Getting around Siem Reap is easy. The Big 3 temples in the archaeological park are within easy reach from each other, and if you are physically fit, you can rent a bicycle for about USD$3 – USD$5 per day. However, since you’ve made it all the way there, why tire yourself out when your energies could be better conserved for exploring and getting lost in the temples?
I would rather ride in a tuk-tuk (US$15 – US$18 per day). Siem Reap does not have a public transport system in the form of buses and taxis. Visitors and locals get around by just getting into a tuk-tuk which can be found outside the hotel and around every corner! I found tuk-tuk drivers to be generally patient, honest and accommodating. In the absence of a tour guide, they can even take you to the lesser-known temples and attractions in Siem Reap. They will keep a watchful eye on your belongings while you spend your day exploring, and uncomplainingly pull up at the roadside for you to capture that photo moment. If you offer to pay for their meals, you would have made a friend for life!
It’s also well worth considering hiring the services of a tour guide when visiting the temples (US$35 per day). Tour guides generally speak at least one other foreign language and need to pass an examination on Angkor’s history before being issued with a licence. They are recognisable by their uniform comprising brown trousers, beige shirts and name badge. Having a tour guide around gives you a local’s viewpoint without having to fork out a lot of money. They are able to work around your preferences and schedule and you can ask as many questions as you want, without having to waste time referring to guide books and maps. The travel experience is also enhanced because tour guides can recommend interesting spots less visited by independent travellers and tour groups.
I felt lucky to have Sorn as our tour guide for the stay in Siem Reap. He was conversant in both English and Japanese. Not only did he take care of the logistics like transfer, transportation, entrance fees and meals, he went a step further by inviting us to his house to meet his family and experience a typical Cambodian home-cooked meal by his wife. Sorn was the translator during our interactions with the locals in the area. When the school we were supposed to visit turned out to be closed for that day, Sorn took immediate steps to find another primary school to visit. He successfully convinced one resident of Kampong Khleang to allow us inside her home (on stilts) for a look around. I passed up on this offer because I was afraid that the thin wooden staircase might not hold my weight! He is contactable by email at firstname.lastname@example.org.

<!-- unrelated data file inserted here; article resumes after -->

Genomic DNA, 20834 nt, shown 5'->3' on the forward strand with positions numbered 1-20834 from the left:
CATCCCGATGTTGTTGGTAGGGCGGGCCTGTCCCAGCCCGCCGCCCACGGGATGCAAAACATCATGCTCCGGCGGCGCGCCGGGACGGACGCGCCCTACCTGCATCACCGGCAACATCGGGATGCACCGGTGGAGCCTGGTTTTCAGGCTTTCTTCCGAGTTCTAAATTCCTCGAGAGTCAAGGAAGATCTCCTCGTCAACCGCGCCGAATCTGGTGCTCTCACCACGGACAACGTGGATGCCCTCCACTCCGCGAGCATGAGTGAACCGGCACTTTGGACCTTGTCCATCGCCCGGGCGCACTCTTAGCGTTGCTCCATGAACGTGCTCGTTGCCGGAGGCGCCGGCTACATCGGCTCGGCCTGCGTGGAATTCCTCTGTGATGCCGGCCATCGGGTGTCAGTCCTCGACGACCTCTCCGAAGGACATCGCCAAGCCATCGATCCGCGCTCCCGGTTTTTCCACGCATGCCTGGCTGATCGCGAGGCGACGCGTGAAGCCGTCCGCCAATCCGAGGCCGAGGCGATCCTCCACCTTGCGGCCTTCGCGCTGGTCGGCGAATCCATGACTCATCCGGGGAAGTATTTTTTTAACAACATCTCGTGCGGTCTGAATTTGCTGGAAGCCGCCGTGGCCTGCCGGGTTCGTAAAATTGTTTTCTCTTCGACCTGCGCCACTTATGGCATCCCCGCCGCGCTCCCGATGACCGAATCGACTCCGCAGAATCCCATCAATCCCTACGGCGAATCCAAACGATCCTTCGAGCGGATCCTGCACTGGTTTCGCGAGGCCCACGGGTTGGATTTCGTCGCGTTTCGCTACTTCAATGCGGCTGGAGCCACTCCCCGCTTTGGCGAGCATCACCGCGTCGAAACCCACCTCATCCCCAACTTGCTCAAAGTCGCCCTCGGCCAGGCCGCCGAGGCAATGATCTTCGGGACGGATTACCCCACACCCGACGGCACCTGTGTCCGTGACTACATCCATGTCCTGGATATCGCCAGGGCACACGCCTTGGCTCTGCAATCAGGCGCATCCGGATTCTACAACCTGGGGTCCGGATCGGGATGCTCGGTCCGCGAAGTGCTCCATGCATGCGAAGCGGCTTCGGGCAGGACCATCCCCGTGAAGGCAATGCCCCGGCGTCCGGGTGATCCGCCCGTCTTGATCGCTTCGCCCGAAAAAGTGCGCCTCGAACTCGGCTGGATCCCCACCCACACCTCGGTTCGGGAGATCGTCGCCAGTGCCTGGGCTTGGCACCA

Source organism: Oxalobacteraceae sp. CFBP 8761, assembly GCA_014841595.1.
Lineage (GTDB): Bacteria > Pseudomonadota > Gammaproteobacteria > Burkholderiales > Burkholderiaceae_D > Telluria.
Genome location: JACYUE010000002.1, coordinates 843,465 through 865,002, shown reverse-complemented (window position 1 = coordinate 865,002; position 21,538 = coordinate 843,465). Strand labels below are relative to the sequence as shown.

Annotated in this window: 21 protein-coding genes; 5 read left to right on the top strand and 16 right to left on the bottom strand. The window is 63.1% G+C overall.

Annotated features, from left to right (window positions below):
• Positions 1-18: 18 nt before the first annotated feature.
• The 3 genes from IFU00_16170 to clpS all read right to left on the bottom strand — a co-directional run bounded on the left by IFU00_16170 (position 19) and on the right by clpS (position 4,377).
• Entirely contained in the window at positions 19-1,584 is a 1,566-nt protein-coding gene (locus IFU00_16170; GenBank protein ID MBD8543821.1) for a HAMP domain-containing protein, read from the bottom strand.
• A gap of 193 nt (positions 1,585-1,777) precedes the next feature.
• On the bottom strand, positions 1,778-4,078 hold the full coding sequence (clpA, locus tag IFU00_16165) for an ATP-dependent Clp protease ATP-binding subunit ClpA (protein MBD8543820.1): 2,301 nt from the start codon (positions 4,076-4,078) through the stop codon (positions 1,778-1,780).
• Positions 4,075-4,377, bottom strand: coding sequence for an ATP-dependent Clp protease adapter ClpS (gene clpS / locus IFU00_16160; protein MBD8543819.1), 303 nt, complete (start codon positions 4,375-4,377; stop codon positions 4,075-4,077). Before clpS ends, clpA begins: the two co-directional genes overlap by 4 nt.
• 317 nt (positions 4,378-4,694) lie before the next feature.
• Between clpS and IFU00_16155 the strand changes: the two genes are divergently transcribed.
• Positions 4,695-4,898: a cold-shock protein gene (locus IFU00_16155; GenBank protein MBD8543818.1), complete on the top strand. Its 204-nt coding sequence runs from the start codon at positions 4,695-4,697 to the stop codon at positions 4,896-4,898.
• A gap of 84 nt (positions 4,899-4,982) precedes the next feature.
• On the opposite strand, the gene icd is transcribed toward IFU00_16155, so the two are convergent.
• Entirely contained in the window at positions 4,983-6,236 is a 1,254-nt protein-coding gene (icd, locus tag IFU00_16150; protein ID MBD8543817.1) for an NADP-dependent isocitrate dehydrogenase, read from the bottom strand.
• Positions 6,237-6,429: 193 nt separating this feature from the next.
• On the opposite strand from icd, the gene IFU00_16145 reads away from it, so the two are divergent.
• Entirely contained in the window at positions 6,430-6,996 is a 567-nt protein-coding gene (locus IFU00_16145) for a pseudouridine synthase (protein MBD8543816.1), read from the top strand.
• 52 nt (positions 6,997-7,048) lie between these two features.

Kulen National Park
It’s a pity that not that many visitors go to Phnom Kulen as it is a very interesting place. Phnom Kulen (Kulen Mountain) is situated about 50 km from Angkor and you need to be prepared for a long ride. The big challenge up the mountain is that half the journey is on a narrow and bumpy dirt road. It takes approximately 2 hours to reach the top and you need to make your way up before 11 o’clock in the morning. Once there, visitors can only leave the mountain after midday to avoid on-coming traffic. To get to Phnom Kulen, it’s best to hire a car with a driver. Avoid going on motorbike or tuk-tuk as the road is rather precarious.
The park has a temple, Preah Ang Thom, that houses a massive reclining Buddha. The statue is 8 meters long and was carved from a single sandstone rock in the 16th century. To see the statue, you need to climb a very steep flight of stone steps leading up to the summit.
Downstream is the River of 1000 Lingas, a series of Hindu-inspired motifs and designs carved into the sandstone bedrock. However the water level was high on that day and I only got a blurry view of the lingas!
The last attractive spot in Kulen is a beautiful 25m tall 2-tier waterfall. The water is considered holy and Cambodians like to bottle it to take home with them. The lower-tier waterfall is accessible by climbing down a flight of narrow, rickety stairs. In retrospect, I took a big risk going down and up the wooden stairway with my camera still attached to the tripod.
Lunch was under an attap roof shelter in the picnic area (USD$20.00) comprising a simple meal of chicken rice and fresh coconut juice.
I am not much of a foodie so I didn’t take many food photographs. The tuk-tuk drivers seemed to enjoy eating balut, a developing duck embryo that is boiled and eaten in the shell. You can actually see the wings, feathers and eyes of the underdeveloped chick when you crack open the shell. I was invited to try this “delicious” street dish, but could not bring myself to do so!
A place can be very scenic and culturally significant with plenty of attractions but in the end, it all comes down to the people. In Cambodia, they were friendly, soft-spoken and always hospitable.